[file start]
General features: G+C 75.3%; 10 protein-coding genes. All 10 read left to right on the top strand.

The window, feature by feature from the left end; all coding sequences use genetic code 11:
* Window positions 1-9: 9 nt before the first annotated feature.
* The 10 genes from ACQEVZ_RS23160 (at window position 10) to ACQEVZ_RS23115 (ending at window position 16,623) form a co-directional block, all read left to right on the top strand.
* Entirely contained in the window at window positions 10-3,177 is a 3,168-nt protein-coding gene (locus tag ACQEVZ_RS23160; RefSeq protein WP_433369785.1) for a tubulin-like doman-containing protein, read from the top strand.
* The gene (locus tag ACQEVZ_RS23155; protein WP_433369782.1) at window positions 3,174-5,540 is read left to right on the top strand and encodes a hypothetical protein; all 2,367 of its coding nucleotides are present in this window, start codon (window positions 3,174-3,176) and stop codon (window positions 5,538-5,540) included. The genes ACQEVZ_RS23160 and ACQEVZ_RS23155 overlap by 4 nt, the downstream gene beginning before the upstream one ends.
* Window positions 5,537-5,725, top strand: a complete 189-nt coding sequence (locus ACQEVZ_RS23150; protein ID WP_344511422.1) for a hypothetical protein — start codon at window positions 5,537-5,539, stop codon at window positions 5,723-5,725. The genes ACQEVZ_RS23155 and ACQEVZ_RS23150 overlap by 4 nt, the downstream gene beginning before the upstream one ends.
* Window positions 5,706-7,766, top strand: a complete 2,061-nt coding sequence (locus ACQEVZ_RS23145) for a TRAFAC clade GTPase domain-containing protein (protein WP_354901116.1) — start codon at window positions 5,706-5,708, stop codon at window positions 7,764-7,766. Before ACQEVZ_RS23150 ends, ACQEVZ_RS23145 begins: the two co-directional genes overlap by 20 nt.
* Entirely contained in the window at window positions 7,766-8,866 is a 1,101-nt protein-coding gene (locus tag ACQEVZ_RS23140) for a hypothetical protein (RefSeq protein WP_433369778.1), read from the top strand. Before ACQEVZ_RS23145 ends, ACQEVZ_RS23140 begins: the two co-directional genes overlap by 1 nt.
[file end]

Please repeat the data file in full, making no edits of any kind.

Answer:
General features: G+C 75.3%; 10 protein-coding genes. All 10 read left to right on the top strand.

The window, feature by feature from the left end; all coding sequences use genetic code 11:
* Window positions 1-9: 9 nt before the first annotated feature.
* The 10 genes from ACQEVZ_RS23160 (at window position 10) to ACQEVZ_RS23115 (ending at window position 16,623) form a co-directional block, all read left to right on the top strand.
* Entirely contained in the window at window positions 10-3,177 is a 3,168-nt protein-coding gene (locus tag ACQEVZ_RS23160; RefSeq protein WP_433369785.1) for a tubulin-like doman-containing protein, read from the top strand.
* The gene (locus tag ACQEVZ_RS23155; protein WP_433369782.1) at window positions 3,174-5,540 is read left to right on the top strand and encodes a hypothetical protein; all 2,367 of its coding nucleotides are present in this window, start codon (window positions 3,174-3,176) and stop codon (window positions 5,538-5,540) included. The genes ACQEVZ_RS23160 and ACQEVZ_RS23155 overlap by 4 nt, the downstream gene beginning before the upstream one ends.
* Window positions 5,537-5,725, top strand: a complete 189-nt coding sequence (locus ACQEVZ_RS23150; protein ID WP_344511422.1) for a hypothetical protein — start codon at window positions 5,537-5,539, stop codon at window positions 5,723-5,725. The genes ACQEVZ_RS23155 and ACQEVZ_RS23150 overlap by 4 nt, the downstream gene beginning before the upstream one ends.
* Window positions 5,706-7,766, top strand: a complete 2,061-nt coding sequence (locus ACQEVZ_RS23145) for a TRAFAC clade GTPase domain-containing protein (protein WP_354901116.1) — start codon at window positions 5,706-5,708, stop codon at window positions 7,764-7,766. Before ACQEVZ_RS23150 ends, ACQEVZ_RS23145 begins: the two co-directional genes overlap by 20 nt.
* Entirely contained in the window at window positions 7,766-8,866 is a 1,101-nt protein-coding gene (locus tag ACQEVZ_RS23140) for a hypothetical protein (RefSeq protein WP_433369778.1), read from the top strand. Before ACQEVZ_RS23145 ends, ACQEVZ_RS23140 begins: the two co-directional genes overlap by 1 nt.